By Dennis Nelson, Community Outreach and Policy Coordinator / City of Milton
Kids are using computers now more than ever before. They are required for school work and research, but also used for exploring, playing games and socializing. With the use of new technologies come new problems.
Like many other social situations, some kids like to bully other kids online. Cyberbullying is very similar to other types of bullying, except it takes place online and through text messages sent to cell phones. Cyberbullies can be classmates, online acquaintances, even anonymous users; however, most often kids are very familiar with or know their victims.
Parents can help stop cyberbullying. They can start by researching what cyberbullying is, then talking to their kids about the issue. Once armed with information, parents can teach their kids the rules below to help prevent cyberbullying.
What Kids Need to Know
Never give out personal information online, whether in instant message profiles, chat rooms, blogs or personal Web sites.
Never tell anyone but your parents your passwords, including friends.
If someone sends a mean or threatening message, don't respond to it. Save it or print it out and show it to an adult.
Never open e-mails from someone you don't know or from someone you know is a bully.
Don't put anything online that you wouldn't want your classmates to see, even in an e-mail.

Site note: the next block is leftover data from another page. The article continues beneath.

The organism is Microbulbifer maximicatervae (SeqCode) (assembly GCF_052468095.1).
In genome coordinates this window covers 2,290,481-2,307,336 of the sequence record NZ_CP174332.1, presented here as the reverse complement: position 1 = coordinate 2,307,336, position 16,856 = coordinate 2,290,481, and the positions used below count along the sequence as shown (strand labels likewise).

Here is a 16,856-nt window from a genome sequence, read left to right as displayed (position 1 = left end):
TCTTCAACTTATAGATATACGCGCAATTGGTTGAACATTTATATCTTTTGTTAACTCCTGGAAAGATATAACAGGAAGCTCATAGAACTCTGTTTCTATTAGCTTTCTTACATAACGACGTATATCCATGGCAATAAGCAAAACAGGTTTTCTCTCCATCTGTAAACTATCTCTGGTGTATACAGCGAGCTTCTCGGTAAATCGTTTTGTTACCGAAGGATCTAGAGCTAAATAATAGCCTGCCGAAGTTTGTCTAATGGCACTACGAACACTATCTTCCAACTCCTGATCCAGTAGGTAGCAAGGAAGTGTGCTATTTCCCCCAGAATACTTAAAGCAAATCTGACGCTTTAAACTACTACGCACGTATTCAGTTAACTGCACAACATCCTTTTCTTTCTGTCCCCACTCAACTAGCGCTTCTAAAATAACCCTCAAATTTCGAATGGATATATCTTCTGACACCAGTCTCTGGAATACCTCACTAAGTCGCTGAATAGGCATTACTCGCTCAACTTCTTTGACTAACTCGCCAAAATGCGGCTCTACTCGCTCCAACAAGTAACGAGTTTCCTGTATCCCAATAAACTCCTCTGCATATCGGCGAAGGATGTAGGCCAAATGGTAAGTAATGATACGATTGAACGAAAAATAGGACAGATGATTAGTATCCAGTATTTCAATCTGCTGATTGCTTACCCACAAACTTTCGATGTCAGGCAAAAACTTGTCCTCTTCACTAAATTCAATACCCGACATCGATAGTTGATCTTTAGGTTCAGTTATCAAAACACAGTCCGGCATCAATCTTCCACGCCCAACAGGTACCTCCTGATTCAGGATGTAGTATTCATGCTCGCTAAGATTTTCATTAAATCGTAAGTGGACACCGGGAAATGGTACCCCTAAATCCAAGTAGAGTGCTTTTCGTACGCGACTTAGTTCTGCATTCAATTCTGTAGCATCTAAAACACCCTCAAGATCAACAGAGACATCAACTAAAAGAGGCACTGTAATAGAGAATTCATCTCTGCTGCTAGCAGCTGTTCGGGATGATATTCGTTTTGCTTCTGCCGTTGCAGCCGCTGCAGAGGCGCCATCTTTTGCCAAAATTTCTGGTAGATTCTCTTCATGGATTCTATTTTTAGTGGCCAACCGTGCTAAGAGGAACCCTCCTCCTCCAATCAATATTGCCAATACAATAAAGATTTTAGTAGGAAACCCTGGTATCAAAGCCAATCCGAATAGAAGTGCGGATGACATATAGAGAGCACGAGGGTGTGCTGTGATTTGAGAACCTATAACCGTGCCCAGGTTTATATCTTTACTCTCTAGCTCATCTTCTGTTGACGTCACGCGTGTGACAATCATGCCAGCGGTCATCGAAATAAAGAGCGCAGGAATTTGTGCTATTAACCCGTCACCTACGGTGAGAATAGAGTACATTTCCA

Don't send messages when you're angry. Before clicking "send," ask yourself how you would feel if it was you receiving that message.
Help kids who are bullied online by not joining in and showing their bullying messages to an adult.
Always be as polite online as you are in person.
Since most cyberbullying messages are read at home, it's important that parents know about the issue and get involved in preventing it. Just like parents help their kids avoid inappropriate Web sites, they can also protect them from cyberbullying.
What Parents Can Do
Keep your home computer in a busy area of your house.
Set up e-mail and chat accounts with your children. Make sure that you know their screen names and passwords and that they don't include any personal information in their online profiles.
Regularly go over their instant messenger "buddy list" with them. Ask who each person is and how your children know him or her.
Print the list of commonly used acronyms in instant messenger and chat rooms from the National Center for Missing and Exploited Children and post it by your computer.
Discuss cyberbullying with your children and ask if they have ever experienced it or seen it happen to someone.
Talk to your children. Tell them that you won't blame them if they are ever cyberbullied. Emphasize that you won't take away their computer privileges. This is the main reason kids don't tell adults when they are cyberbullied.
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